“I haven’t smiled this much all week,” says John Paul White as another huge cheer goes up from the cowd. “That might sound pretty sad, but…well, thanks.” White and Joy Williams, the other half of the Civil Wars, have had plenty of reason to be happy of late. In the 13 months since their debut album Barton Hollow was first released in the United States, they’ve seen it peak at No. 1 on Billboard’s digital and folk charts, and No. 2 on their rock chart. They’ve attracted critical acclaim across the globe, and they’ve picked up two Grammy awards. Not bad for two musicians who, as they describe it, were thrown together on a songwriting ‘blind date’ and instantly clicked while trying to rescue middling solo careers back in 2008, but no wonder they still seem overwhelmed by everything that has happened to them since.
Barton Hollow only got its UK release two weeks ago, but the long wait didn’t deter eager fans from forcing this gig to be moved from the tiny Wardrobe to the mid-sized Met Student Union, where it swiftly sold out once again. We’re crammed in here, hanging from the balcony above and lining the elevated sections to the side and rear. “What are you all doing here?” asks Williams as she catches her breath. “This is insane.”
But White and Williams still manage to make it feel as intimate as a show in our own front rooms. Barton Hollow, a gorgeous album of troubled love and loss, could never be described as happy, but performing live the pair inject a playful joy, trying to knock each other off their stride while assuring us their apparent on-stage flirting is purely for show. “We’re both happily married,” White said. “To other people,” Williams shoots back. She even sports the evidence in a growing baby bump. “Congratulations,” one fan yells. “Thanks,” she says, only for White to jump in again. “Hey, that might have been for me,” he said. “I’ve got some good things going on too.”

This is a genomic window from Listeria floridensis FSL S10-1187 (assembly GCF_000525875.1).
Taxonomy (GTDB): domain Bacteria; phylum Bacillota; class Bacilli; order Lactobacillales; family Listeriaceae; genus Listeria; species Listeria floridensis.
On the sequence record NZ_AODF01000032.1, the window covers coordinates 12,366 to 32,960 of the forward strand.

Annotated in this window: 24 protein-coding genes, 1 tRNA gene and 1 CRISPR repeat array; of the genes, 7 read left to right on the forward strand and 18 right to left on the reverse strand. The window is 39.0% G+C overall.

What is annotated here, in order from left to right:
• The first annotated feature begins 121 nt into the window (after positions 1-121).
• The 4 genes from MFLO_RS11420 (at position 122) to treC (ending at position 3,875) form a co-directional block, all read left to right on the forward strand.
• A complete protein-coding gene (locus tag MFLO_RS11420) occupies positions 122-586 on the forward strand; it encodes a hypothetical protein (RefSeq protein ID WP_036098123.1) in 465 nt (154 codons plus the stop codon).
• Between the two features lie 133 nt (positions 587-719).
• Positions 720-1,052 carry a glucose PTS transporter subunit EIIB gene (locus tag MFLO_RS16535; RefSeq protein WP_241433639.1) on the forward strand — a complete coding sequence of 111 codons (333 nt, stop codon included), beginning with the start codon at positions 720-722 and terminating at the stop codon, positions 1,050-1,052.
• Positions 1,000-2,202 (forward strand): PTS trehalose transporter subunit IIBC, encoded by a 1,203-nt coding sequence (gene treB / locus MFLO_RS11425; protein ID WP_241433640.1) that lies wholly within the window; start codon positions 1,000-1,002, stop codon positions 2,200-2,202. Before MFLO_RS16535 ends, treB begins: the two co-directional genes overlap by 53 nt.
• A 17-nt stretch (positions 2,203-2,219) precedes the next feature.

They both do. Their music is so intuitive that even those now discovering them for the first time feel like they’ve known these songs for a long time. That goes not only for the album but also some of the newer material they throw in, highlighted by ‘From This Valley’, a lighter, breezy track that already sounds like a country standard. They mix in a handful of covers too, including their perfectly-pitched version of Portishead’s Sour Times and one of the more beautiful renditions of Michael Jackson’s ‘Billie Jean’ you’re likely to hear. The centrepiece of the set is the towering title track, ‘Barton Hollow’, a bluesy stomp that by the end has the crowd singing back at them. “You even know the words!” Williams laughs. They’re going to have to get used to this soon.